According to Wood, “Jefferson knew instinctively what his fellow Americans wanted and needed to hear,” whereas “Adams misjudged the future.” Wood’s Adams is presented as tone-deaf to the needs and aspirations of his fellow citizens. By contrast, Jefferson ended up “on the right side of history” because, ironically enough, he opposed “hereditary aristocracies, gross social inequalities” and supported the idea of America as “ ‘the world’s best hope’ for the future of agrarian republicanism.” Jefferson was a prophet of the true arc of history, whereas Adams was a stick-in-the-mud whose ideas were decidedly yesterday. Wood’s concern is not to determine whether Adams’ ideas were truer to reality than Jefferson’s. Nor is it to adjudge whether Adams might have been a better or more accomplished man than Jefferson. These would be inconvenient truths for his narrative.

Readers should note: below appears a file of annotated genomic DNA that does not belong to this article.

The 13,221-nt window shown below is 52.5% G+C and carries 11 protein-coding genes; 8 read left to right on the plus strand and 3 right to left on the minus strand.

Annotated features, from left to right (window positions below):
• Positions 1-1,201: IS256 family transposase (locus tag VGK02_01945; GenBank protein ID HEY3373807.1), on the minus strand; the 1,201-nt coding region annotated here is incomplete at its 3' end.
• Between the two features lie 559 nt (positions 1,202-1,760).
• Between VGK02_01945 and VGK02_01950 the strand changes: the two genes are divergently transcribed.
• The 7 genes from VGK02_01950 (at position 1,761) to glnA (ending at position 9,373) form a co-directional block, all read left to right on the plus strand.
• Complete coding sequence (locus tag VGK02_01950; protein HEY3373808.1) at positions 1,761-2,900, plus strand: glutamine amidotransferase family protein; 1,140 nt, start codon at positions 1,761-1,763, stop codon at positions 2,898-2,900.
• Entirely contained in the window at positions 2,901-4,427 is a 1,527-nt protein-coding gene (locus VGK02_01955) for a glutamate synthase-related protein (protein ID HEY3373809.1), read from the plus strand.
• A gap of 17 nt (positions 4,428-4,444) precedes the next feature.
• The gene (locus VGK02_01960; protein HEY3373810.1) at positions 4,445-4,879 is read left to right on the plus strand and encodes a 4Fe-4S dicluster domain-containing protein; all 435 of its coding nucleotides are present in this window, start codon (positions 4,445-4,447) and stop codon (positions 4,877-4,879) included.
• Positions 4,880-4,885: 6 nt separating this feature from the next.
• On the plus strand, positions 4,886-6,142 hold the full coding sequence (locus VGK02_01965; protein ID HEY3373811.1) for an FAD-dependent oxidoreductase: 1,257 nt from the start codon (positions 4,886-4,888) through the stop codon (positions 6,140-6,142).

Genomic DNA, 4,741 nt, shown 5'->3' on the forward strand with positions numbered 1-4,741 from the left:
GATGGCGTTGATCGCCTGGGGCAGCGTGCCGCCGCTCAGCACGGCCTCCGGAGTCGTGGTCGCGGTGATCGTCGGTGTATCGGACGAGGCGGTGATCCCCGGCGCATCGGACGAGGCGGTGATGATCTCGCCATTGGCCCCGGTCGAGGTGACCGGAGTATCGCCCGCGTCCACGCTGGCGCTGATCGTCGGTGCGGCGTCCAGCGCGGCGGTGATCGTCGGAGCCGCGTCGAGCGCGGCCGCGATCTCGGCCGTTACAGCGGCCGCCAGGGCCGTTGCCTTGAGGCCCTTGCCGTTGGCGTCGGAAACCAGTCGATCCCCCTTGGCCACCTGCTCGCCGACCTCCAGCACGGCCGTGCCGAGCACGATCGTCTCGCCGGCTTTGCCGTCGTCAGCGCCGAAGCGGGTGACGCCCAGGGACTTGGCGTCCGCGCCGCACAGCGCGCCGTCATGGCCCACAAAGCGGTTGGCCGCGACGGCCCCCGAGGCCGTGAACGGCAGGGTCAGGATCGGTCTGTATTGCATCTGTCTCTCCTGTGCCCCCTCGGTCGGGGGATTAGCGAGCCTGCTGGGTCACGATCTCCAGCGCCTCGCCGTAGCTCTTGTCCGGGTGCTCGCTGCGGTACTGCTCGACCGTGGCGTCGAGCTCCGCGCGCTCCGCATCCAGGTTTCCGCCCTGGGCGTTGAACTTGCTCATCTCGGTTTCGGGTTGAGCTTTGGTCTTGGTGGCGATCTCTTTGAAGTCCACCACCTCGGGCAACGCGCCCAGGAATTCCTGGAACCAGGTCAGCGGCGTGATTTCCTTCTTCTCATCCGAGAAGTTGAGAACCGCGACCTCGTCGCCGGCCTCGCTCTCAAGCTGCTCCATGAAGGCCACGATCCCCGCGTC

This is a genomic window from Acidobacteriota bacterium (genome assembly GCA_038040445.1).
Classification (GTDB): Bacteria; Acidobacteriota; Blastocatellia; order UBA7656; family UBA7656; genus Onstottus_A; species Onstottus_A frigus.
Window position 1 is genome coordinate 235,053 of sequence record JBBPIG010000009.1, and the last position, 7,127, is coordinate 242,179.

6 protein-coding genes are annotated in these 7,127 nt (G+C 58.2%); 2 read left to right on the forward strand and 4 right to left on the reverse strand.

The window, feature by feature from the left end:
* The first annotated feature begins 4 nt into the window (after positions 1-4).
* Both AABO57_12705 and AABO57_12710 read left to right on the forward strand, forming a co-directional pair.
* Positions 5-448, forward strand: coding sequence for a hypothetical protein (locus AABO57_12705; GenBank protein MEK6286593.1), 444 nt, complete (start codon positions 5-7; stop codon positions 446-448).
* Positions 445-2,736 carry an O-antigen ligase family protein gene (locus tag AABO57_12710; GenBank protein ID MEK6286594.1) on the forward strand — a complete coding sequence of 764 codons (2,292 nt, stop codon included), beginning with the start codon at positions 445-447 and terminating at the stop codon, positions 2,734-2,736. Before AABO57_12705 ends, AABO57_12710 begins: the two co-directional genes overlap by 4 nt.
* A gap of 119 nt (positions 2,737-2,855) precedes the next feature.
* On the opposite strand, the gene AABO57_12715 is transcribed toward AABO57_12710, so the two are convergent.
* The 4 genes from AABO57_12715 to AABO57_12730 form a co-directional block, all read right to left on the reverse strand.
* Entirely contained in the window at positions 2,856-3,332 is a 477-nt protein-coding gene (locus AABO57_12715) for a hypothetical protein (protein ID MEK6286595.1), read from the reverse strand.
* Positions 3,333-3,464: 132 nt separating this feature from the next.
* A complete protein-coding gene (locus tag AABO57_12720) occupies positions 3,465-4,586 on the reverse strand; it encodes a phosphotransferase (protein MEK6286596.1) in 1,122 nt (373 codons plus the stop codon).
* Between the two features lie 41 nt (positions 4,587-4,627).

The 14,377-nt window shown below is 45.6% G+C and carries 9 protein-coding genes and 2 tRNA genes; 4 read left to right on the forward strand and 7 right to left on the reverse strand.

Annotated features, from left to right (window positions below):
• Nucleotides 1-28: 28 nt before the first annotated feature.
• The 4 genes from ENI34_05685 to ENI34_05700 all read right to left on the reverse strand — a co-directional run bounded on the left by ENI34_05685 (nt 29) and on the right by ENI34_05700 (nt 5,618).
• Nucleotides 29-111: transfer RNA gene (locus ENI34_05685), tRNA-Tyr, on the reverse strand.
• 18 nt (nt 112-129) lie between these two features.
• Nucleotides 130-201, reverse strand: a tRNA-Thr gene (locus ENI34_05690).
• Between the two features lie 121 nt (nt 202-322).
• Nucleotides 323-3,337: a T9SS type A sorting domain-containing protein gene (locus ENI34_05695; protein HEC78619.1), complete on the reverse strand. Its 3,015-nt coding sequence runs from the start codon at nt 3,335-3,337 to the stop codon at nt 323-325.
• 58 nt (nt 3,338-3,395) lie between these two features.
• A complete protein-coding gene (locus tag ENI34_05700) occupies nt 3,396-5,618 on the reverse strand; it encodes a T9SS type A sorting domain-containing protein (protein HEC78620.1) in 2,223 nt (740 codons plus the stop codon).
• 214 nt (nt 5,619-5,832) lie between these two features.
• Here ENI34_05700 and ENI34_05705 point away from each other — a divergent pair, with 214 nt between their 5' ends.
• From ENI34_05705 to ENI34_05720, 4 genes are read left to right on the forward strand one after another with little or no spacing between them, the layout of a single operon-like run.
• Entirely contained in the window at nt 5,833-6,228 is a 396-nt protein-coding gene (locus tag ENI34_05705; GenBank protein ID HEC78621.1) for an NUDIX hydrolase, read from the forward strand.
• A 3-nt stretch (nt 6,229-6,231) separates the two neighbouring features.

How to Choose from Among Competing Narratives?
Scholars might reasonably ask if Wood’s standard of historical judgment is the best or the only standard, and if his assessment of Adams and Jefferson is true or not. In my view, Wood uses a form of social subjectivism (for example, what a select group of Adams’ political opponents thought of him) as his standard, but such a standard is arbitrary, biased, and, in the end, unhistorical. It superimposes a Whiggish methodology on the past that privileges the present.